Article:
View of Big Beehive from Lake Agnes Trail

This is a popular trail so you can expect to see a lot of people on the hike, but there is a noticeable decrease in traffic after the tea house. For that reason, along with the unobstructed scenery, the journey along Big Beehive Trail is more enjoyable than Lake Agnes Trail.

Big Beehive Trail on the shore of Lake Agnes
Big Beehive Trail

As beautiful as the second half of this hike is, the view of Lake Louise from the top of Big Beehive steals the show. Once you see it for yourself, you’ll understand why Big Beehive has become a classic hike in the Canadian Rockies!

Lake Louise below the Big Beehive
View of Lake Louise from the top of Big Beehive

Tips for Hiking Big Beehive Trail

Location: Big Beehive Trail is located at Lake Louise in Banff National Park.

Getting to the Big Beehive Trailhead: After you reach the hamlet of Lake Louise via Highway 1 or Highway 93 (Icefields Parkway), drive uphill on Lake Louise Drive to Chateau Lake Louise. The hiking trails start from the chateau.

Best Time to Hike to Big Beehive: The Big Beehive hike is best done in July and August (summer in Banff National Park), but can be completed in late spring and early fall if clear of snow.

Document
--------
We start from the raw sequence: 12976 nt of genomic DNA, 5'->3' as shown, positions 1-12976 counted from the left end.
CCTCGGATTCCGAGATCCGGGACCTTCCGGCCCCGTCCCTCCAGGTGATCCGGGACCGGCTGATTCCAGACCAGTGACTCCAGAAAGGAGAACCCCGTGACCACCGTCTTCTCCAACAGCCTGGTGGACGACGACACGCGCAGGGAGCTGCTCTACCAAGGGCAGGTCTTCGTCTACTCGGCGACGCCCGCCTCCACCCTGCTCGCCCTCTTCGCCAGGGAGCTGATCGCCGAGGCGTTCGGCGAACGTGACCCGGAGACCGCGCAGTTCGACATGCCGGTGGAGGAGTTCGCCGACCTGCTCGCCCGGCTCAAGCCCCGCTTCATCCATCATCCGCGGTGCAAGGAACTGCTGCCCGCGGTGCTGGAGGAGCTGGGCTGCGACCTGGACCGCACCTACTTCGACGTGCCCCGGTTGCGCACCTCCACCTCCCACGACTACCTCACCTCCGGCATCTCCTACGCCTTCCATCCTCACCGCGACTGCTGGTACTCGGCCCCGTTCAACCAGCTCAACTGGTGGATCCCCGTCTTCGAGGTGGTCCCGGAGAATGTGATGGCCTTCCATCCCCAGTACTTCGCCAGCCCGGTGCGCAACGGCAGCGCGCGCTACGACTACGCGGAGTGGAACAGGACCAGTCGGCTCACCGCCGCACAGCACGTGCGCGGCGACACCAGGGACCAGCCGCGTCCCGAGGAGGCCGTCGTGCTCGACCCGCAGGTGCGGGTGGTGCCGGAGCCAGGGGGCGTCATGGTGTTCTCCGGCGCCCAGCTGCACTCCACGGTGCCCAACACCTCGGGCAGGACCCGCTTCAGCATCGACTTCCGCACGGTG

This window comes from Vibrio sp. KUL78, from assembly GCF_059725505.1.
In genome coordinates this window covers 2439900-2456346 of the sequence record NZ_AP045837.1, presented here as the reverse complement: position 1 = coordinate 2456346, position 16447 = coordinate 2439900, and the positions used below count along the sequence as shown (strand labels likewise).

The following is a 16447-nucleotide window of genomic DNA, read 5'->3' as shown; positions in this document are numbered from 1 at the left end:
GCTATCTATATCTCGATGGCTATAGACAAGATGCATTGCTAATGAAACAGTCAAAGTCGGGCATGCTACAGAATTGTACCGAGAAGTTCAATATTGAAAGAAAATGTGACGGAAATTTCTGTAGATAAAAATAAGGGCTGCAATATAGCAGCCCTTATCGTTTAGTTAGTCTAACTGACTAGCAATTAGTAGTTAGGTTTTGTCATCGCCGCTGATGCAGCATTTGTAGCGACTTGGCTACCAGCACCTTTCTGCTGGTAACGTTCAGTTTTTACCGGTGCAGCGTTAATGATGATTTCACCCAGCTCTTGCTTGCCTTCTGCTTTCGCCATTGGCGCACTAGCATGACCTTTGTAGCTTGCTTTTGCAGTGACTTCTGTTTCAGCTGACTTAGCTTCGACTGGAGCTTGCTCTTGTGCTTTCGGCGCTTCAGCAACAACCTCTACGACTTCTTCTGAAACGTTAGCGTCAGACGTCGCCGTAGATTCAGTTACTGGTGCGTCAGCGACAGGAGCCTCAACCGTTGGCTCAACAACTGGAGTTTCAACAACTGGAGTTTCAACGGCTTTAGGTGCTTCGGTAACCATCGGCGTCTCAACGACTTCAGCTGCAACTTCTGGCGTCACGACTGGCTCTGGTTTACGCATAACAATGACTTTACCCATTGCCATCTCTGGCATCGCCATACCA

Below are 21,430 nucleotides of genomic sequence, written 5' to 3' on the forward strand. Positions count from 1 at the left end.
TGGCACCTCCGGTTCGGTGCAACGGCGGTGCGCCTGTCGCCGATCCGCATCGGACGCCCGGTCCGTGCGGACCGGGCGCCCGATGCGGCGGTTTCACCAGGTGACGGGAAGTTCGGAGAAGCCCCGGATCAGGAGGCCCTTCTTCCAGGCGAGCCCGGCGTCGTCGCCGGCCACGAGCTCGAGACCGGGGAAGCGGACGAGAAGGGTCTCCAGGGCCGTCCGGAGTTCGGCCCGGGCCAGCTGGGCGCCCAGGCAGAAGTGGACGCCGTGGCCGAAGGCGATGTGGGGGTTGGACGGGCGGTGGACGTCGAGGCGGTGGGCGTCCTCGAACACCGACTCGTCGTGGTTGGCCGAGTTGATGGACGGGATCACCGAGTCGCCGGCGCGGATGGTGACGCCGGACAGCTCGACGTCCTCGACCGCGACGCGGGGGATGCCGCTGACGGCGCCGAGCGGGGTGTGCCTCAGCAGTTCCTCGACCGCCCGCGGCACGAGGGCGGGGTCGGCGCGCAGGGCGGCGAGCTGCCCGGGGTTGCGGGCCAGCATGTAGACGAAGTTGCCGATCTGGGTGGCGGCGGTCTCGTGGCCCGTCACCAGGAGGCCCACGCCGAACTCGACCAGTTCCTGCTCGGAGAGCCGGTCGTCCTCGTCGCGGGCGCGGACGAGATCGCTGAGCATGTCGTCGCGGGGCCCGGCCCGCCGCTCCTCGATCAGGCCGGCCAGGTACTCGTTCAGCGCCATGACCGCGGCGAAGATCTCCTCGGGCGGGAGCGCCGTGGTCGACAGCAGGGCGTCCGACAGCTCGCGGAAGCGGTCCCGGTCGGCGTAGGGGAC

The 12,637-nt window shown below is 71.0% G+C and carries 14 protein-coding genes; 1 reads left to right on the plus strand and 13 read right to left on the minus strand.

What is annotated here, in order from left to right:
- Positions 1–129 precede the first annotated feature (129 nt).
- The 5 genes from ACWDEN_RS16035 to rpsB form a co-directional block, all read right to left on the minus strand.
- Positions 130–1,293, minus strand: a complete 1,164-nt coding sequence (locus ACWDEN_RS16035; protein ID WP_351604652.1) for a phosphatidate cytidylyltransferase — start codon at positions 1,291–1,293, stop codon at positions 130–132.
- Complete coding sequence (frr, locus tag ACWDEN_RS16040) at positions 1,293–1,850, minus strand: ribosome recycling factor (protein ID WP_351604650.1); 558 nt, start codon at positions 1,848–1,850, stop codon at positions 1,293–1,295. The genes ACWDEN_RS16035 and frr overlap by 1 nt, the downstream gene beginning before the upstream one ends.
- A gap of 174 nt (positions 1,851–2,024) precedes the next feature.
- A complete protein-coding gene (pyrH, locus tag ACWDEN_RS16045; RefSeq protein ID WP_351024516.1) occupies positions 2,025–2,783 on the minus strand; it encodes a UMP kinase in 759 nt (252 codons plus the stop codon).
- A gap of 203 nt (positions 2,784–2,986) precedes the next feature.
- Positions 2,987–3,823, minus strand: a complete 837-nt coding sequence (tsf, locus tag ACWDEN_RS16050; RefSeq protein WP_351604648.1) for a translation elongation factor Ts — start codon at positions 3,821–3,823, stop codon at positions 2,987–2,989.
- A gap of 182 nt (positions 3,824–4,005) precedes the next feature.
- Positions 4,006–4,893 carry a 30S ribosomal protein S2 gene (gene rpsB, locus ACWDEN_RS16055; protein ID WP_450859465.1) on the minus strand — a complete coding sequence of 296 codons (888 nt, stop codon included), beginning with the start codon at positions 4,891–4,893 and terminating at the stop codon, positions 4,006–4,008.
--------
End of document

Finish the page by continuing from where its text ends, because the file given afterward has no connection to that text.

• Winter hiking is not advised because of avalanche risk.
  • Lake Louise is extremely popular and the parking lot fills up in the summer months. Arriving early in the morning and/or on a weekday can help beat the crowds.

Facilities: There is a washroom building at the Lake Louise parking lot and an outhouse at the Lake Agnes Tea House.

  • You can buy food and drinks at the Lake Agnes tea house. The tea house is open 8:00 am- 5:00 pm daily from June to early October. They only accept cash.

Visitor Guidelines, Safety and Etiquette: There are no garbage cans, even at the tea house, so all garbage must be carried out. Do not litter your waste along the trail.

  • This hike is in bear country so bring bear spray and know how to use it.
  • This trail passes through avalanche zones that are marked by signs. Winter hiking beyond Mirror Lake is not recommended. Avalanches can happen from November to June.

Gear and What to Bring: Sturdy hiking shoes with ankle support are recommended because of the rocky, uneven terrain in places. Hiking poles can take some stress off your knees when descending from Big Beehive.

  • Weather in the mountains can change quickly so come prepared with layers and rain gear.
Big Beehive reflecting in Mirror Lake

Accommodations in Lake Louise

For your convenience, here is a list of HOTELS IN LAKE LOUISE. Please consider booking your Lake Louise accommodations through the included link. It costs nothing extra and helps support this website. Thank you!

Nearby Hikes and Activities

You may also enjoy these other trails and things to do near Lake Louise village: